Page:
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Los Juegos de la comunicación: las múltiples dimensiones comunicativas de los Juegos Olímpicos

Miquel de Moragas Spà


“The universal and cyclical phenomenon of the Olympic Games has, since they first began, gone far beyond the elementary dimension of a sporting event. At the end of this millennium, it would be hard to talk about Olympiads without referring to their cultural and communication dimensions. Universality, the overriding attribute of the Olympic Games, is now full of content of a globalising, worldwide nature, brought to it by the media which, at the same time, benefit from information and communication technologies.

In the preparation and staging of Olympic Games nowadays, we can find the maximum expression of all registers and levels of modern communication. The Olympic Movement greatly depends on the media but, at the same time, it offers the media the chance to try out and test their wealth of transformation capabilities.

This multi-faceted, suggestive book deals with this spectacular symbiosis. It describes, with elegant precision, the many and complex ties that connect the Olympic Games with communication and culture, with the backdrop of technology.

The book is, of course, about a huge focal point of interest: the Olympic Games. However, beyond this unquestionably attractive event, the book includes an important reflection on the consequences and benefits of organising and hosting the Olympic Games, which turn the host community not only into the centre of attention for global television, but also into a communication laboratory of incredible dimensions in terms of internationalisation, marketing, semanticisation of values, the use of new techniques, political impact, etc.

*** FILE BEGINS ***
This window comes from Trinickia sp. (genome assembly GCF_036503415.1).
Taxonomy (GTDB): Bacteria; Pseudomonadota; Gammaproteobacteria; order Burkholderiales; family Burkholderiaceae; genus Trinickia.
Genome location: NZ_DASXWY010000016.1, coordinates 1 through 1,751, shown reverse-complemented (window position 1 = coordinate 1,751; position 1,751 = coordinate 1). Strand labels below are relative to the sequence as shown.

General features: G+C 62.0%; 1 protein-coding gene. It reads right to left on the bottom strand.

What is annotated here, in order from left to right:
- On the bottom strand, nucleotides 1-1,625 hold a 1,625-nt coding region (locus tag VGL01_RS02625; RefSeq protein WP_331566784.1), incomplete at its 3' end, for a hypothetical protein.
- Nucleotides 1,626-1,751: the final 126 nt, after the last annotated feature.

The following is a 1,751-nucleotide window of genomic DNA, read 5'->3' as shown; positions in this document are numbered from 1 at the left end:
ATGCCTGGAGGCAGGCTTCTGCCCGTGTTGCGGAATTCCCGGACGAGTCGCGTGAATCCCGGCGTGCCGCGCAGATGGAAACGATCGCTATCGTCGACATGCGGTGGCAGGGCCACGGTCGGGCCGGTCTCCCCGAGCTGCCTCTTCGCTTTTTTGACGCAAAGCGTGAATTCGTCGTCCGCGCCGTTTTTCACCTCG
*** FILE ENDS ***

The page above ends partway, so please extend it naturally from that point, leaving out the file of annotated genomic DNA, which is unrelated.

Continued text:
The author’s analysis is diverse and extensive. From relationships between communication, culture and the Olympic games to the role of telecommunications and information technology at Barcelona’92. In between we also find economic and budgetary issues, services, political meaning, funding, symbology, sponsorship, the meaning of Olympic rituals and the detailed role that the media play in the Olympic Games.

This is, without doubt, one of the foremost books on communication. Written in an amenable yet rigorous style, it is of genuine interest to a broad range of readers, though it is, of course, essential reading for researchers and stakeholders involved in every aspect of communication.”